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how to use bitwise operator

+2 votes
asked Oct 9 by Ananya Sharma (140 points)

3 Answers

0 votes
answered Oct 9 by Peter Minarik (34,450 points)

What language do you use?

Check this for C.

0 votes
answered 2 days ago by Utpal Utkarsh (140 points)
edited 1 day ago by Utpal Utkarsh

Hello Ananya, Bitwise operators are those operator which operates on Bits of one or multiple operands.

There are six different types of Bitwise Operators in C. These are:

The Bitwise AND (&) in C: The C compiler recognizes the Bitwise AND with & operator. It takes two operands and performs the AND operation for every bit of the two operand numbers. It is a binary operator. The output of this operator will result in 1 only if both bits are 1.

The Bitwise OR (|) in C: The C compiler recognizes the Bitwise OR with | operator. It takes two operands and performs the OR operation for every bit of the two operand numbers. It is also a binary operator. The output of this operator will result in 1 if any one of the two bits is 1.

The Bitwise XOR (^) in C: The C compiler recognizes the Bitwise XOR with ^ operator. It takes two operands and performs the XOR operation for every bit of the two operand numbers. It is also a binary operator. The output of this operator will result in 1 if both the bits have different values.

Binary One’s Complement or Bitwise NOT operator (~) in C: The C compiler recognizes the Bitwise NOT with ~ operator. It takes only one operand and performs the inversion of all digits of it. It is a unary operator. The output of this operator will invert all the existing bits of that operand.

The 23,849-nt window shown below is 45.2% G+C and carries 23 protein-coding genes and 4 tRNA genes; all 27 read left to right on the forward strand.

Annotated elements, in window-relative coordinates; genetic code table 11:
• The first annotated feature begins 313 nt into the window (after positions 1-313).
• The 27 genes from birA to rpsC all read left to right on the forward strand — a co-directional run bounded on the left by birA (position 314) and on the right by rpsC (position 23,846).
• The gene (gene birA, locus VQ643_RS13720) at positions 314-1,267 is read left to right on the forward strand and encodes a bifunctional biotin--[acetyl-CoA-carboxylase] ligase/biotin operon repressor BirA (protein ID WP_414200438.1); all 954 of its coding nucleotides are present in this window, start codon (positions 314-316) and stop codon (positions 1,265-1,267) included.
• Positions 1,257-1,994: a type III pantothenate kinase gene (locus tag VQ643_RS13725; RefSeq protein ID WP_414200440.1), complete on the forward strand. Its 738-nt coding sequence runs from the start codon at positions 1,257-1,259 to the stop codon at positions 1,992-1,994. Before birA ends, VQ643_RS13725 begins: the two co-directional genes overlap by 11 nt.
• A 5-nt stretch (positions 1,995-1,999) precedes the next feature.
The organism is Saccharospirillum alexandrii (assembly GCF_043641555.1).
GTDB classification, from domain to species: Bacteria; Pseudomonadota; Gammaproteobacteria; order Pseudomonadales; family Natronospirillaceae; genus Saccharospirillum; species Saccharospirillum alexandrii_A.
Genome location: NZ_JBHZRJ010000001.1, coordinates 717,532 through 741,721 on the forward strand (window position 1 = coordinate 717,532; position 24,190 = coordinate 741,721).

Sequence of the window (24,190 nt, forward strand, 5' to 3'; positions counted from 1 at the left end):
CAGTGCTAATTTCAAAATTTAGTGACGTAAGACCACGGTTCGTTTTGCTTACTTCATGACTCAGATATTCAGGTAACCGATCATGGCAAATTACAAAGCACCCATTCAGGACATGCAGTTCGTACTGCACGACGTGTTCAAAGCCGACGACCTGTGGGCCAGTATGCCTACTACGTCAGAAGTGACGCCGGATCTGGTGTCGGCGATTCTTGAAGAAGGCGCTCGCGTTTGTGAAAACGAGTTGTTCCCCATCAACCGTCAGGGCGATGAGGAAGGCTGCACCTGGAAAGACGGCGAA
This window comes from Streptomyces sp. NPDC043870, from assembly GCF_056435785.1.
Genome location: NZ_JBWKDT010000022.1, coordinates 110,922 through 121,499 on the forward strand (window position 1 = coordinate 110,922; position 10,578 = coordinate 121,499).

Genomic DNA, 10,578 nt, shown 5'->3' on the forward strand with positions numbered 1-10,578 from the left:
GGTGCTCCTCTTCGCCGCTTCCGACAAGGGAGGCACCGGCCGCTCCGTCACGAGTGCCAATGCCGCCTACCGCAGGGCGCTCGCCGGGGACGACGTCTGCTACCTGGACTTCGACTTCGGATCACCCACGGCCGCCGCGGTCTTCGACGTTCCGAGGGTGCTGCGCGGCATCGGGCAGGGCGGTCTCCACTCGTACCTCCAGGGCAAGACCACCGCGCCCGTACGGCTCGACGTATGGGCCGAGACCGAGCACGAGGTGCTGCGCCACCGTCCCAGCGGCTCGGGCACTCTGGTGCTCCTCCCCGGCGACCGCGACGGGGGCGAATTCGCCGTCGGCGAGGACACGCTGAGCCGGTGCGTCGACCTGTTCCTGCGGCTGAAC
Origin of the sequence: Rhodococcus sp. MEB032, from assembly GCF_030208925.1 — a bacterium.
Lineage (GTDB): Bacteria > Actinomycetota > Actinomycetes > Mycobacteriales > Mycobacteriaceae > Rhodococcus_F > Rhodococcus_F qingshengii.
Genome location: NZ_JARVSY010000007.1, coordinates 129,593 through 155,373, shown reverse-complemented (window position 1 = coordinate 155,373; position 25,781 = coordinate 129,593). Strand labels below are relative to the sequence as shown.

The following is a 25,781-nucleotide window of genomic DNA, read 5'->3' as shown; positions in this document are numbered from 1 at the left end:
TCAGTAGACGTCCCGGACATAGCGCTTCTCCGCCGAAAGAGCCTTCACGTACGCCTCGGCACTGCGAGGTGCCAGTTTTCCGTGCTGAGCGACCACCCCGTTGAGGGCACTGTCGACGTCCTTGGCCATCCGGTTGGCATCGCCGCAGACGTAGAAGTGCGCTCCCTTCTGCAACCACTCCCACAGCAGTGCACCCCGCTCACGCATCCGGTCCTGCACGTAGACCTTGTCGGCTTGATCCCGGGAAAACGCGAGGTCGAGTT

Bitwise Left shift operator (<<) in C: The C compiler recognizes the left shift operation with this <<. It takes only two operands and shifts all the bits of the first operand to the left. The second operand decides how many numbers of places this operator will shift its bits. It is a binary operator.

Bitwise Right shift operator (>>) in C: The C compiler recognizes the left shift operation with this >>. It takes only two operands and shifts all the bits of the first operand to the right. The second operand decides how many numbers of places this operator will shift its bits. It is a binary operator.

Program for Bitwise Operator in C

Let us now take a look at the program using all the bitwise operators.

#include <stdio.h>

int main()

 {

unsigned char x = 20, y = 21; // x = 20 (00010100), y = 21 (00010101)

int g = 0;

   g = x & y; /* 20 = 010100 */

   printf("The result of Bitwise AND is %d \n", g );

   g = x | y; /* 21 = 010101 */

   printf("The result of Bitwise OR is %d \n", g );

   g = x ^ y; /* 1 = 0001 */

   printf("The result of Bitwise XOR is %d \n", g );

   g = ~x;

   printf("The result of Bitwise NOT is %d \n", g );

   g = x << 1;

   printf(" The result of Bitwise Left Shift is %d \n", g );

   g = x >> 1;

   printf("The result of Bitwise Right Shift is %d \n", g );

return 0;

}

OUTPUT:

The result of Bitwise AND is 20
The result of Bitwise OR is 21
The result of Bitwise XOR is 1
The result of Bitwise NOT is -21
 The result of Bitwise Left Shift is 40
The result of Bitwise Right Shift is 10

commented 1 day ago by Peter Minarik (34,450 points)
edited 1 day ago by Peter Minarik
" The result of Bitwise NOT is -2"

WRONG

The correct value is -21. Also, the output only shows the operators, but not the operands, so it's kind of meaningless. Even better if the binary value would be (also) displayed

E.g.:
"~20 (00010100) = -21 (11101011)"

or

"20 (00010100) & 21 (00010101) = 21 (00010101)"

etc...

Last, but not least, the code sample you copied here (through MS Word perhaps?!) does not contain the ASCII quote (") character, but some fancy alternative quotes (”, ”) that are not recognised by the compiler.
commented 1 day ago by Utpal Utkarsh (140 points)
Dear Sir, I have done amendments in my code as you suggested.  Thank you for your assistance.
commented 1 day ago by Peter Minarik (34,450 points)
All good. :)
0 votes
answered 1 day ago by Abdelatif-X-hub (140 points)
a = 0011 1100
b = 0000 1101
-----------------
a&b = 0000 1100

a|b = 0011 1101

a^b = 0011 0001

~a = 1100 0011
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